A quick hit here for lack of time... A new study by Princeton Energy Resources International contends that Dominion Virginia Power has overestimated future energy demand on the Virginia Peninsula in its justification of the Surry-Skiffes Creek transmission line project.
Annual demand projections of 1.9% yearly were almost twice as high as actual growth from 2002 to 2011, and peak demand has dropped in each of the past four years, according to the report, which was sponsored by the National Parks Conservation Association (NPCA). The economy has grown slower than forecast, large military installations in the region have reduced energy demand by 10 percent over the past four years, and the military bases either will continue cutting or will switch to renewable energy.
“The foundation of Dominion’s proposal is built on flawed information,” said Joy Oakes, senior director in the mid-Atlantic region for the NPCA. The Richmond Times-Dispatch has the story here.
Conservationists oppose the proposed the 500 kV transmission line on the grounds that it would cross a historic stretch of the James River near Jamestown, marring near-pristine views. They say a smaller, less intrusive line would supply enough electricity, if coupled with renewable-energy or energy-conservation measures on the Peninsula.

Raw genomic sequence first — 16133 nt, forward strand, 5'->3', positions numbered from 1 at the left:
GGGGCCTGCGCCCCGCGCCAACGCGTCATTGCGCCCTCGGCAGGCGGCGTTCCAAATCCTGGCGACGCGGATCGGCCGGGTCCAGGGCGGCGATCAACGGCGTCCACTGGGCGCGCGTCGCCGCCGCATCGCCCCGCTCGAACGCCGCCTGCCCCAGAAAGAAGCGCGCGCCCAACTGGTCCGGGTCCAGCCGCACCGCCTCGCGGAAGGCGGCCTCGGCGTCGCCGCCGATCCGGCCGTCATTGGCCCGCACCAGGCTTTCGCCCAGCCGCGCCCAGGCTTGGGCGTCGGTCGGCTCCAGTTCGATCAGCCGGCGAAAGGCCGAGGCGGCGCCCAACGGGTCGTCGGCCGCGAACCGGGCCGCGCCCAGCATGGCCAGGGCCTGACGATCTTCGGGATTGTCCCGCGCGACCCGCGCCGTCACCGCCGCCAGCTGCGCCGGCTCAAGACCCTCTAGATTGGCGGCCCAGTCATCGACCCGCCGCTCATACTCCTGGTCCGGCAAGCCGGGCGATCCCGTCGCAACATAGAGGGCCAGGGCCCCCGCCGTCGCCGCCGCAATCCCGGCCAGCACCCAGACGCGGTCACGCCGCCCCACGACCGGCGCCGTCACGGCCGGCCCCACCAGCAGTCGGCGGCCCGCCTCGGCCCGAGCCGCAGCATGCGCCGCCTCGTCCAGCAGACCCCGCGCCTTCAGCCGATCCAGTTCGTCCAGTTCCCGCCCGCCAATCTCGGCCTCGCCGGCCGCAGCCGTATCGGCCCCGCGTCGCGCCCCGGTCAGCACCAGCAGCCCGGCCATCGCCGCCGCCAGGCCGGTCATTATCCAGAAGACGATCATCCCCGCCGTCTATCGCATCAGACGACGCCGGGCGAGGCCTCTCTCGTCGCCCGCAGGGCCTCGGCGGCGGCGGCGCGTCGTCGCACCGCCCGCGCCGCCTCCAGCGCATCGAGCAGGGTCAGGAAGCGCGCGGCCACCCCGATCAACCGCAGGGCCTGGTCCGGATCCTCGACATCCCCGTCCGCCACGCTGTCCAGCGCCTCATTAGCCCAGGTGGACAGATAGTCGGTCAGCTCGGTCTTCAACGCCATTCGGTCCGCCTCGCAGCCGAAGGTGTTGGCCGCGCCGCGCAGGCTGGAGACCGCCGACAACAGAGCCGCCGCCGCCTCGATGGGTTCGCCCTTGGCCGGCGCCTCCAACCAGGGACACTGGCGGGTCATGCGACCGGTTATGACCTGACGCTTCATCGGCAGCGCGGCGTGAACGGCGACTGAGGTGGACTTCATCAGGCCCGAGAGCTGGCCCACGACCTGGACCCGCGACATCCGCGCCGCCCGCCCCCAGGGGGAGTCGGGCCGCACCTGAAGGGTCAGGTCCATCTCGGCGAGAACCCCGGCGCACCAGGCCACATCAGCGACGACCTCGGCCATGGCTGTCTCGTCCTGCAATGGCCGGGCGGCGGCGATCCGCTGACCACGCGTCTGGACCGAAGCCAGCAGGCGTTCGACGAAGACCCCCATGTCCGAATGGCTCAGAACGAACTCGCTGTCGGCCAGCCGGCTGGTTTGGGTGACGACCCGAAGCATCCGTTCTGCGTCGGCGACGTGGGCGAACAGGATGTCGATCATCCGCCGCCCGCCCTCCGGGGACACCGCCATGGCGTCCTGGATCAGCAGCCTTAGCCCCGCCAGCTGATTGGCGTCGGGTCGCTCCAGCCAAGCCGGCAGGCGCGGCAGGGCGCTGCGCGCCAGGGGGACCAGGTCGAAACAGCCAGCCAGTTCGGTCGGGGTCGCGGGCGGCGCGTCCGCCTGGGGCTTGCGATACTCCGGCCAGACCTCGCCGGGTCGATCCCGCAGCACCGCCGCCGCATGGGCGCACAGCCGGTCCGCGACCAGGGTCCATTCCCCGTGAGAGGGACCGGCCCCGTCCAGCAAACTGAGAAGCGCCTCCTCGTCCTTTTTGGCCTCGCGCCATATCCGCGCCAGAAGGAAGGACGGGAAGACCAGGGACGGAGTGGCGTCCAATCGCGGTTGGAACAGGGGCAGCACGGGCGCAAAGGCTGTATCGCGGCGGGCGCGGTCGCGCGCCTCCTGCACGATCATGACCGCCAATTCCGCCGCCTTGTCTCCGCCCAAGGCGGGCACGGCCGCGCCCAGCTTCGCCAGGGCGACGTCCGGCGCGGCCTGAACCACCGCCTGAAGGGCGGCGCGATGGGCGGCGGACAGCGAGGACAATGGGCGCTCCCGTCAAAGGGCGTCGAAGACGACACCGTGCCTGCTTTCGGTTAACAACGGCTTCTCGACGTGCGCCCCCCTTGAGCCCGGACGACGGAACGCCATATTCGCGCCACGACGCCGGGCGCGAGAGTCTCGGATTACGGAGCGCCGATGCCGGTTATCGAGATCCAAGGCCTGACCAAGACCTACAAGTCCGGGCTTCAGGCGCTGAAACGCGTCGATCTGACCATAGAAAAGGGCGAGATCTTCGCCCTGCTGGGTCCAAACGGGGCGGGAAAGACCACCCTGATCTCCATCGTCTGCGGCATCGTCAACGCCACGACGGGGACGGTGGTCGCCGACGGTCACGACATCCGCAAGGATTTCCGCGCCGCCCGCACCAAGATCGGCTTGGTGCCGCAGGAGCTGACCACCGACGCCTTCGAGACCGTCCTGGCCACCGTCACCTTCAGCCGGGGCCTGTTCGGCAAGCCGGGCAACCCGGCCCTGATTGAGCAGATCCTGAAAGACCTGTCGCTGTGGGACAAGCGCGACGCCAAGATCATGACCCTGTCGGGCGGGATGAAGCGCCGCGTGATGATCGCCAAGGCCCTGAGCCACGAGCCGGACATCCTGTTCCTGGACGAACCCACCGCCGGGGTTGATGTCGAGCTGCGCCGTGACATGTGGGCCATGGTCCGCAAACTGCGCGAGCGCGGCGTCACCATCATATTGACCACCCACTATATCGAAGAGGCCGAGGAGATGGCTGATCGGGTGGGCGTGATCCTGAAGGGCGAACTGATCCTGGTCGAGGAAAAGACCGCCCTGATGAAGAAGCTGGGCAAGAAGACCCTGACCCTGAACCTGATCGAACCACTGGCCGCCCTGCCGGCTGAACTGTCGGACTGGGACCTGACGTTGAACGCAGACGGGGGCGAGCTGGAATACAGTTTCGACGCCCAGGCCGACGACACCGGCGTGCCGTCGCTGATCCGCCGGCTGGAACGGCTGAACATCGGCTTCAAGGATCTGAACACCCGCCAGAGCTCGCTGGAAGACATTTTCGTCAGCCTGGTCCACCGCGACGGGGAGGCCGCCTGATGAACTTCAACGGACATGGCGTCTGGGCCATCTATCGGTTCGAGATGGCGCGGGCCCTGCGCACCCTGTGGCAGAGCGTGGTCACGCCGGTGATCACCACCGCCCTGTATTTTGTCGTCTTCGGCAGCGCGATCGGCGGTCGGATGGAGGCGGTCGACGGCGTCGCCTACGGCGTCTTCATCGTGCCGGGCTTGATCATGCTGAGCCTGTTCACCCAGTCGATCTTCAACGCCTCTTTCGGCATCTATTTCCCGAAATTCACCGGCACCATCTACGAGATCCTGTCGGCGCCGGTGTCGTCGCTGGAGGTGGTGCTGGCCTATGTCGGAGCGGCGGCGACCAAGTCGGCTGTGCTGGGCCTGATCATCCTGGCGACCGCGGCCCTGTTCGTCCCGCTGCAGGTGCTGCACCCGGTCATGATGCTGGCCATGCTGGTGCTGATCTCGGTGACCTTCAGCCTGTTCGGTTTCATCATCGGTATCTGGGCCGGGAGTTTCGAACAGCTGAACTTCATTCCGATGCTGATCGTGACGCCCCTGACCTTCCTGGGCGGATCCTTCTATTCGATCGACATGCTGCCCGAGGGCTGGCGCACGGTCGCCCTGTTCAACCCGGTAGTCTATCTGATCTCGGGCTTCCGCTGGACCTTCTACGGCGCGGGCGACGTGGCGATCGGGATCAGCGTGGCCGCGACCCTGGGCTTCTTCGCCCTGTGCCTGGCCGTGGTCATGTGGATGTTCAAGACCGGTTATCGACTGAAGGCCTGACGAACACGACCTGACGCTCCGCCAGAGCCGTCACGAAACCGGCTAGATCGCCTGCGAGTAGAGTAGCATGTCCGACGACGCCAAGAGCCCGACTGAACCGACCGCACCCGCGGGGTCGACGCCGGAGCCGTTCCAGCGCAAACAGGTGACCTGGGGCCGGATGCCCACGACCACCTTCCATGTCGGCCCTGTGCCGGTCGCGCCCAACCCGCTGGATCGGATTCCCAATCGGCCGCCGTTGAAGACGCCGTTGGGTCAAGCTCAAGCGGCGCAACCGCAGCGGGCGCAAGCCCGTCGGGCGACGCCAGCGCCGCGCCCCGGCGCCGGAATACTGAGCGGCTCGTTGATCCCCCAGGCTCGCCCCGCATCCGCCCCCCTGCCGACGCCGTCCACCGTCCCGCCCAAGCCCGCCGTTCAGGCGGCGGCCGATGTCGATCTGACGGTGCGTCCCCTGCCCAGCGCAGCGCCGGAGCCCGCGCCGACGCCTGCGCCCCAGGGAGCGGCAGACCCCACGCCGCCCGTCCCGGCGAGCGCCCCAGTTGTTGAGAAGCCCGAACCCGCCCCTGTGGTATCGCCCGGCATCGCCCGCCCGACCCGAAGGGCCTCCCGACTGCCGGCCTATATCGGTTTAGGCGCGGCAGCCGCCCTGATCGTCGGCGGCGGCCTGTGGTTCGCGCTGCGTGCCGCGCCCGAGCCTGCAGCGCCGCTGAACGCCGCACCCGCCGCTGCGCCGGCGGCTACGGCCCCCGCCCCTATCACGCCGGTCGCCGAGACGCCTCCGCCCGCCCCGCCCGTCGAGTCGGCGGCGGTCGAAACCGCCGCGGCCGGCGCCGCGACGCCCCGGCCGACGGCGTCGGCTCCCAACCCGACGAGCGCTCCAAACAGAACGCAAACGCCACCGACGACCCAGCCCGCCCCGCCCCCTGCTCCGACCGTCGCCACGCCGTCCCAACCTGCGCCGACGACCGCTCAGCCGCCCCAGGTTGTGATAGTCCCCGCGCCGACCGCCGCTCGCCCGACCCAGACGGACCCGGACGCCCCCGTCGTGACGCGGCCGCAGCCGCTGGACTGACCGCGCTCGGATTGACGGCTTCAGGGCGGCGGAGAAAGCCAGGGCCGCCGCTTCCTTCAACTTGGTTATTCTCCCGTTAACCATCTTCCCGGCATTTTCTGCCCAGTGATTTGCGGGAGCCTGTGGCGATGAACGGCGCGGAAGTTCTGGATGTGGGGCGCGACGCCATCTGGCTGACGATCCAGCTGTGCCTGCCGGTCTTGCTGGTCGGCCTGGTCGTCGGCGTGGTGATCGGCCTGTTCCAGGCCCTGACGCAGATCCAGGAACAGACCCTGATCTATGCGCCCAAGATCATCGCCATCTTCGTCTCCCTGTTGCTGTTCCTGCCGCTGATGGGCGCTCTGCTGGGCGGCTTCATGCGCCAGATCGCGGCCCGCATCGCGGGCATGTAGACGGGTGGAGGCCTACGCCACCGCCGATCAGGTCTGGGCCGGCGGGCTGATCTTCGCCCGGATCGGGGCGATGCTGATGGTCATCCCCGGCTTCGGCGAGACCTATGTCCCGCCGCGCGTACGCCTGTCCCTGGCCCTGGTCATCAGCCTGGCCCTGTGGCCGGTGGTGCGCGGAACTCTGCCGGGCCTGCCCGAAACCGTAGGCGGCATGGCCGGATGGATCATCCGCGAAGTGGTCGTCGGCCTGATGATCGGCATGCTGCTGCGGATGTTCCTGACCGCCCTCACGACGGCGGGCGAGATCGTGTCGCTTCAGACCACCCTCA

Dominion, which says the failure to build the transmission line in a timely manner could result in frequent blackouts, responded that electricity demand projections are an academic exercise. “The existing load of the Peninsula already exceeds the capability of the transmission system without Yorktown Units 1 and 2,” said spokeswoman Daisy Pridgen. “The Skiffes Creek line is vital in order to continue providing the flow of electricity needed to serve the Peninsula area once those units
“The Virginia State Corporation Commission) and its independent expert consultants verified the power flow studies and modeling algorithms used to develop them,” Pridgen said.
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